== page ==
So basically, I want to issue a challenge to those of you who are more experienced than myself: tell me, what is it about Blender that makes you love it, that every time you think of it makes you love it more, that inspires this loyalty to it, and confidence in what it can do? What is Blender’s most endearing element? What is its Genius? What makes Blender great?

one hand on the keyboard, the other on the mouse.
hotkeys. memorize them.

press space alot. everything you need is in those little menus.

Yes Blender is very much hotkey based and you can become extremely fast at modeling because of this . And I believe most tutorials cover that aspect of Blender …

As for the UI organization … Once you get the basics down you’ll find that it is organized enough … the various buttons windows have panels that apply to the various context for an object type . So for the mesh object you have the edit/object/materials context while for an empty object you only get panels for edit/object context since empties are just a point in space and so cannot have a material applied to them . And so on for the various other object types …The materials and object contexts also have subcontexts that apply to some objects and not to others .
And then there are the "meta"context buttons like logic/scripts/scene which apply to the entire file .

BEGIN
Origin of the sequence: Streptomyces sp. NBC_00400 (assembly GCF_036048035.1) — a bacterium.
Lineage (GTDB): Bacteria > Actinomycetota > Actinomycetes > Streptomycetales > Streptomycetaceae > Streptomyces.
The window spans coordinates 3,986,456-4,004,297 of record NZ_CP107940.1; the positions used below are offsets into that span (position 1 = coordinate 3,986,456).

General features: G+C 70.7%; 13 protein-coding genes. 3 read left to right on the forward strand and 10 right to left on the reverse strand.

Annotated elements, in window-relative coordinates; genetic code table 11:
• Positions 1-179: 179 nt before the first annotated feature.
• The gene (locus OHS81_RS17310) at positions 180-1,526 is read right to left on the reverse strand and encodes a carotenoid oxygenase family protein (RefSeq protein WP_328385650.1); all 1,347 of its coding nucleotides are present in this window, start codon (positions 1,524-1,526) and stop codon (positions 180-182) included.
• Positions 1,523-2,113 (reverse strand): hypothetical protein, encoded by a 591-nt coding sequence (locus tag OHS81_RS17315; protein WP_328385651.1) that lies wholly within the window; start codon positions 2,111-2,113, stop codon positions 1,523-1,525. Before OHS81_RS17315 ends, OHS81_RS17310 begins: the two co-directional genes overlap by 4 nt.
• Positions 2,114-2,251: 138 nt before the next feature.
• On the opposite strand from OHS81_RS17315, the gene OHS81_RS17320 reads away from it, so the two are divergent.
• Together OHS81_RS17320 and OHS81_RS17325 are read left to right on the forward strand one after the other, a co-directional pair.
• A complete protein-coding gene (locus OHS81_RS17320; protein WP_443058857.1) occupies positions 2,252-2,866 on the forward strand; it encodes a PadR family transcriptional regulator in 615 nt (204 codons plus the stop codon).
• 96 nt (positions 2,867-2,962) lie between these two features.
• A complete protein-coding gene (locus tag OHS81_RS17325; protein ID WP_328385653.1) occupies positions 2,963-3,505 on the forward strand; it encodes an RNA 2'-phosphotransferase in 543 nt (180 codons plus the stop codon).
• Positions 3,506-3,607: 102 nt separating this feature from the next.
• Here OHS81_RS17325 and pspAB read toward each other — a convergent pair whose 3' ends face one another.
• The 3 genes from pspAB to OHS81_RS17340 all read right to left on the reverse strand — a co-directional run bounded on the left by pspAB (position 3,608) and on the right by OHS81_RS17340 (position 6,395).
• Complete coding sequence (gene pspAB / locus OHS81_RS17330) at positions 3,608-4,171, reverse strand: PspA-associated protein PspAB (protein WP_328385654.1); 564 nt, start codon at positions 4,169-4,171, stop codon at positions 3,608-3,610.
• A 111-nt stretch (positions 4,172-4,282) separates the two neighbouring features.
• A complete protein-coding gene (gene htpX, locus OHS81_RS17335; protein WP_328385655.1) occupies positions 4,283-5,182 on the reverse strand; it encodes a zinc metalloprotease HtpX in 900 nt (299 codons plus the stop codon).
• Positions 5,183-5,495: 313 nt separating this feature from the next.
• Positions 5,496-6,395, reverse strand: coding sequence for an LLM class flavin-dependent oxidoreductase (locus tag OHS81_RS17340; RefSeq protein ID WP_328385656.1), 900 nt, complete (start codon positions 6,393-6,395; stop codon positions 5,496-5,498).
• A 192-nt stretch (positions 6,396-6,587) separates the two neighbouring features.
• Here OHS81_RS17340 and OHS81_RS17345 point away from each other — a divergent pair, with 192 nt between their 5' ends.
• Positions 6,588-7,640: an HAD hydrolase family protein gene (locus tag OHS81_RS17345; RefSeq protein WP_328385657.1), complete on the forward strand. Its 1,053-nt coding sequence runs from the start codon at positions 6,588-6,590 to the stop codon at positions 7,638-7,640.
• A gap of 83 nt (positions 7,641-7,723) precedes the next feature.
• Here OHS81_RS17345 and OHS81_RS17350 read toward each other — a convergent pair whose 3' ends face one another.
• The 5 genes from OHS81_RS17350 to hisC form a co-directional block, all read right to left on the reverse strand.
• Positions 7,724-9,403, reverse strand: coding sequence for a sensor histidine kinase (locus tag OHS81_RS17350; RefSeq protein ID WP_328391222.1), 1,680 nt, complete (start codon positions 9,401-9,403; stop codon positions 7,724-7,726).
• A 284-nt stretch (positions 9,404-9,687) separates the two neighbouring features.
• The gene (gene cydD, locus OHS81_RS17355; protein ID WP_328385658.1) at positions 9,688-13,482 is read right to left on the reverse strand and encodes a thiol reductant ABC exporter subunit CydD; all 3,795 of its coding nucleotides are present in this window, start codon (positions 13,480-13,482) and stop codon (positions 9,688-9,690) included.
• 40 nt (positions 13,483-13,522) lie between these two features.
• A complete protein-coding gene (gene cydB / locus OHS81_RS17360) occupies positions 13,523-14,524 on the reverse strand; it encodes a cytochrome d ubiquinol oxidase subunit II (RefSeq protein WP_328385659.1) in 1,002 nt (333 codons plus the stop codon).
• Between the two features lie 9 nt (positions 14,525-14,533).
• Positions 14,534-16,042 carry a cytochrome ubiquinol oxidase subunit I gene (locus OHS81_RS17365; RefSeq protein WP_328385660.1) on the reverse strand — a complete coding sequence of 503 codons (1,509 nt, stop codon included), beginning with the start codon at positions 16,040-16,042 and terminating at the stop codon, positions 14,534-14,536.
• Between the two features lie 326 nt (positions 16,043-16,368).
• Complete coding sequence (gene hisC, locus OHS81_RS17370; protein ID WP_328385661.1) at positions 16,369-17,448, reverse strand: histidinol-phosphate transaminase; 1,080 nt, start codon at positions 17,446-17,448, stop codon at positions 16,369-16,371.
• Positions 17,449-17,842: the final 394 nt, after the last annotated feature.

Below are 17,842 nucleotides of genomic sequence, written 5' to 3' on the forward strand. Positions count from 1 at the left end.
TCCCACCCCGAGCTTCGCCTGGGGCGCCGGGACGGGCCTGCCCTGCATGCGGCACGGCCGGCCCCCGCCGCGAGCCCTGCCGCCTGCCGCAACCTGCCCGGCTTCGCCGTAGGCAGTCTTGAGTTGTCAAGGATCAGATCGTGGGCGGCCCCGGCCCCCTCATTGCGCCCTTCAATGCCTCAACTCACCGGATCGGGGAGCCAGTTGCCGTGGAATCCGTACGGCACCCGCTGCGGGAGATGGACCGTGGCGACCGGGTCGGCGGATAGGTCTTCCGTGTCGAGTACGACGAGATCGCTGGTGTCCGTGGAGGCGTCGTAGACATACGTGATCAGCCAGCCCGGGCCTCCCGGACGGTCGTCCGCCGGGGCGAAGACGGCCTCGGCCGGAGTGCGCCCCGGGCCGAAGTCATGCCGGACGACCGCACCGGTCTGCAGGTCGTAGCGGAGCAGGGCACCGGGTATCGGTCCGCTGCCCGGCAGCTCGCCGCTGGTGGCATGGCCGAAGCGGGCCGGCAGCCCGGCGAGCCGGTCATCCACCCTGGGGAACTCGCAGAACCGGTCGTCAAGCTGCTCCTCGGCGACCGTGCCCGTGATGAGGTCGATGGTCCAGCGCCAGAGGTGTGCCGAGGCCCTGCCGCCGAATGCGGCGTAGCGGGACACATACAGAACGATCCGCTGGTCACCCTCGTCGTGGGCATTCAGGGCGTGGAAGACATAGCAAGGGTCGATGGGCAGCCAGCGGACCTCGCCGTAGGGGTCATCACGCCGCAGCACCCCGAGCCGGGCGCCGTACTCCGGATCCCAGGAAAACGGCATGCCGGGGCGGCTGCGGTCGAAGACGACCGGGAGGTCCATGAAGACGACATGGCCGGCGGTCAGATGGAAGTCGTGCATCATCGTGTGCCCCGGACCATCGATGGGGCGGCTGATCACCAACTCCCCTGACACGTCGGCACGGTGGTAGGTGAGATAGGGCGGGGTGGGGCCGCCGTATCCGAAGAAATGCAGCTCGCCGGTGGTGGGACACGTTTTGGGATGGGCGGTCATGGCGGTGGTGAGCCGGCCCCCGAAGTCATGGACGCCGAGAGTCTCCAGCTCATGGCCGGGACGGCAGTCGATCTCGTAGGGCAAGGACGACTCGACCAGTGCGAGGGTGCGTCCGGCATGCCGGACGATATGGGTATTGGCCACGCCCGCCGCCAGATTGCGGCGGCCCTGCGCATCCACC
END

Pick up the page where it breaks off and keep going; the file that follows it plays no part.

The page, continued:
And the various modes do what they describe …

The 3D view and the buttons window are the 2 basic spaces that you need to make anything . Once you get used to the hotkey combos and what modifiers and constraints do making something is so very easy in Blender .

I have never tried using Maya so I can’t give a proper opinion as to its organization as compared to Blender . I did try Max a long time ago for a very short period and can say that Blender’s interface is just as organized if not more .
I’m not sure what you mean by : “Maya’s interface has a focus; everything is set up in a way that works with everything else really well, and it’s organized perfectly”… but I think once you get used to Blender’s setup you will begin to feel that way about Blender too …
I will say this though, I once saw a guy on Youtube give a tutorial on how to set up a muscle deformation setup in Maya … the video was about an hour long ! and the setup was just a basic upper arm/bicep sort of thing and the steps needed to get there seemed so convoluted to me … I mean it would take me five minutes to do a setup like that in Blender …